When I was on the faculty of Westmont College, I frequently drove to the campus on my Honda Gold Wing touring motorcycle along a beautiful, seven-mile stretch of the California coast. Dramatic cliffs and rocks lined the beaches; palm trees arched their spindly trunks in the sand; sailboats bobbed in the gentle blue-and-green swells.
I reminded myself not to take this magnificent part of the world for granted. Each day I tried to see things I had not noticed before or to see things in a new way. For seventeen years I continued to marvel at God's handiwork.Leading corporate worship is like taking someone along on that beautiful commute and pointing their attention to God and the creation of God. "Worship is the adoration and praise of that which delights us," writes John Piper. "We praise what we enjoy, because praise completes the enjoyment. We worship God for the pleasure to be had in him."
How can we plan and lead worship so it does not fall into dullness and routine? How can we do justice to this exalted calling when it falls to us to plan and lead it week after week, year after year? For worship leaders, Sunday seems to come every three days. Trying to create a service of structure, openness, and beauty constantly challenges us.
Here are six practices I have found helpful as I plan and lead worship.
The sermon topic is a natural focal point. If the topic happens to be God's faithfulness, or the love of God, or God's sovereignty, it is not difficult to blend the hymns, anthem, and spoken word with the sermon.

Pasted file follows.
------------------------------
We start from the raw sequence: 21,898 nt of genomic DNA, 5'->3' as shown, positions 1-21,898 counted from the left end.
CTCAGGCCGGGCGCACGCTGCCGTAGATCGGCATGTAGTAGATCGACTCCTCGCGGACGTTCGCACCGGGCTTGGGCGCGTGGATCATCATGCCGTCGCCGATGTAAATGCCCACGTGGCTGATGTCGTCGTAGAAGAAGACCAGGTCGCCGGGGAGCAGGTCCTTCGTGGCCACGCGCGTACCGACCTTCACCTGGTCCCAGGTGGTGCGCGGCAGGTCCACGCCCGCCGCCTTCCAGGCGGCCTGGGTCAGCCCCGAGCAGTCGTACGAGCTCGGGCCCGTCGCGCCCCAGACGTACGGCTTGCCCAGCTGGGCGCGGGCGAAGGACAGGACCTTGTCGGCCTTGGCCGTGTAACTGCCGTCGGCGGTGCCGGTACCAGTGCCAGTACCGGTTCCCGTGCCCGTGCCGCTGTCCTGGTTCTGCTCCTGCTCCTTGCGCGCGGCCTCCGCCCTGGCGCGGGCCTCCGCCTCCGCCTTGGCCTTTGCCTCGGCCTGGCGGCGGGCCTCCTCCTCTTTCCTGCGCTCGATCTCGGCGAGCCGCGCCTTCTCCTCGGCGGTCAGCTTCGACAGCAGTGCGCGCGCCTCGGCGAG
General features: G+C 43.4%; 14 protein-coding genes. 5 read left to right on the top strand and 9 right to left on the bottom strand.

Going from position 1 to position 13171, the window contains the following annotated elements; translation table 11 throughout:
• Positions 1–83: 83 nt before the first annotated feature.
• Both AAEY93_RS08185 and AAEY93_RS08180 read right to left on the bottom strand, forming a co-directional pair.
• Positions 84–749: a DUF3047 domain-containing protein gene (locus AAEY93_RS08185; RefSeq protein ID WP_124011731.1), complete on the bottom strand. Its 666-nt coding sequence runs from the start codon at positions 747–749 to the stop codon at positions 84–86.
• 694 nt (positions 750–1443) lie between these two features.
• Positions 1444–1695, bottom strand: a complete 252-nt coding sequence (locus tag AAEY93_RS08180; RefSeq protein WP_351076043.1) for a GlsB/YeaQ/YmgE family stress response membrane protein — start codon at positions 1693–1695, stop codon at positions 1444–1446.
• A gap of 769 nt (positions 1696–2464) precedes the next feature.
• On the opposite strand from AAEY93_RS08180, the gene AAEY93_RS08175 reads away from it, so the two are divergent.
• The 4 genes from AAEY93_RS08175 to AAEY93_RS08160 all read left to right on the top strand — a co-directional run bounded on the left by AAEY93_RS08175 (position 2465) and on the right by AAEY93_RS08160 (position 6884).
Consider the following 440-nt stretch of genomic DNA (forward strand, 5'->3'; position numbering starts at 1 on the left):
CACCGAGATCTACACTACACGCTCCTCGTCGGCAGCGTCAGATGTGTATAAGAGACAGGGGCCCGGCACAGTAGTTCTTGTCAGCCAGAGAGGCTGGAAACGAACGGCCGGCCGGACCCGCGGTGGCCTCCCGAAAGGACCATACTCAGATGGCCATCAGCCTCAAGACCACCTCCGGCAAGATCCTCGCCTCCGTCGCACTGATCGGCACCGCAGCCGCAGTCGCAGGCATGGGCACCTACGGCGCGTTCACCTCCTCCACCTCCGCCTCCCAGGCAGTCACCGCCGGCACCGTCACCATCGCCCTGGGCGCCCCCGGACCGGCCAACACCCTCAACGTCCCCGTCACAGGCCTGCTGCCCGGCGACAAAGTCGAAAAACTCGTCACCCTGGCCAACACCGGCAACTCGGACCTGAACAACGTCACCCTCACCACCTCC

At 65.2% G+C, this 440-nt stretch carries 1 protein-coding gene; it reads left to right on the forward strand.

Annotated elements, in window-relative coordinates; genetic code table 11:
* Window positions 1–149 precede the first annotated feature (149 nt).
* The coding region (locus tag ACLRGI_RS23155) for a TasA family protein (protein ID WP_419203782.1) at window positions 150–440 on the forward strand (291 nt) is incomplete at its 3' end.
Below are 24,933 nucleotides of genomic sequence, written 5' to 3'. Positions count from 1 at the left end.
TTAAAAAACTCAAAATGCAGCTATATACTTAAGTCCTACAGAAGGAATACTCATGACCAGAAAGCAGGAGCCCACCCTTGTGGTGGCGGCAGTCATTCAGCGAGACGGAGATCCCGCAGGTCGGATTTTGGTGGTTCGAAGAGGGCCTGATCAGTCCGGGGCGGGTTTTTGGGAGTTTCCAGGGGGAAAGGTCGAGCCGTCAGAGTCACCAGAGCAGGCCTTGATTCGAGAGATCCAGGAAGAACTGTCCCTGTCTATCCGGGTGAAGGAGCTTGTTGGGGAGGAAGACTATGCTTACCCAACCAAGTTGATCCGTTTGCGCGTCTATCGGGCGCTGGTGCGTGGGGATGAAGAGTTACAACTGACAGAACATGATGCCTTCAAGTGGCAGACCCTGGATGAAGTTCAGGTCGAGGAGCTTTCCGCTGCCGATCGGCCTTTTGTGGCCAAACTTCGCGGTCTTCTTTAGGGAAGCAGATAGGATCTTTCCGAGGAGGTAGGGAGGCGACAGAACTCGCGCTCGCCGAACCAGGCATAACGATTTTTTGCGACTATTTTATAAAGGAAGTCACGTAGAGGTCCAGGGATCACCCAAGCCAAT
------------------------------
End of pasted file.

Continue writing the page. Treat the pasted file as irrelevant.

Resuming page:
Chuck Swindoll and I communicated weekly about his sermon plans. Our memos
and conversations included:
a. sermon title
b. passage of Scripture
c. central thought
d. key words or phrases that might be repeated
e. songs and hymn texts that came to mind in his preparation
f. other worship ideas or suggestions from him.
Then again, it's not easy to highlight every sermon subject; I recall a three-week sermon series from Ecclesiastes that focused on characteristics of "The Foolish Man." Every worship service doesn't have to connect with the sermon. This has been liberating. Often, I let the theme of the choir anthem become the theme of worship and fit other parts of worship into it.
In any case, when we focus on one theme, people can come to the end of worship drawn together and to God.
Then I list appropriate worship choruses. These memorized and more personal songs often add spontaneity and freshness. I keep a list of song titles at hand to avoid having to go through ten or twelve spiral-bound booklets.
Next, I read the Scripture text in several translations. A topical Bible and concordance help me locate related passages that can be used in prayer or during transitions in worship.
Finally, I review the means we have of presenting these items: the spoken word, the choir, an organ, people who can read interpretively, soloists and instrumentalists, a readers' group, handbells, children's choirs, and the congregation.
This exercise with the yellow pad almost always produces more material than we ever could use in one service, but the process helps stoke creativity.
For instance, with Scripture I ask: How can it make a special impact upon people who sit in this room Sunday after Sunday? Can it be read responsively by two people? Can it be sung? Can it be read dramatically by a readers' team? Is there a crowd involved that the choir could represent? Can the prophet shout or call from some distant vantage point in the room? Can different people in the congregation stand and proclaim God's Word from where they are?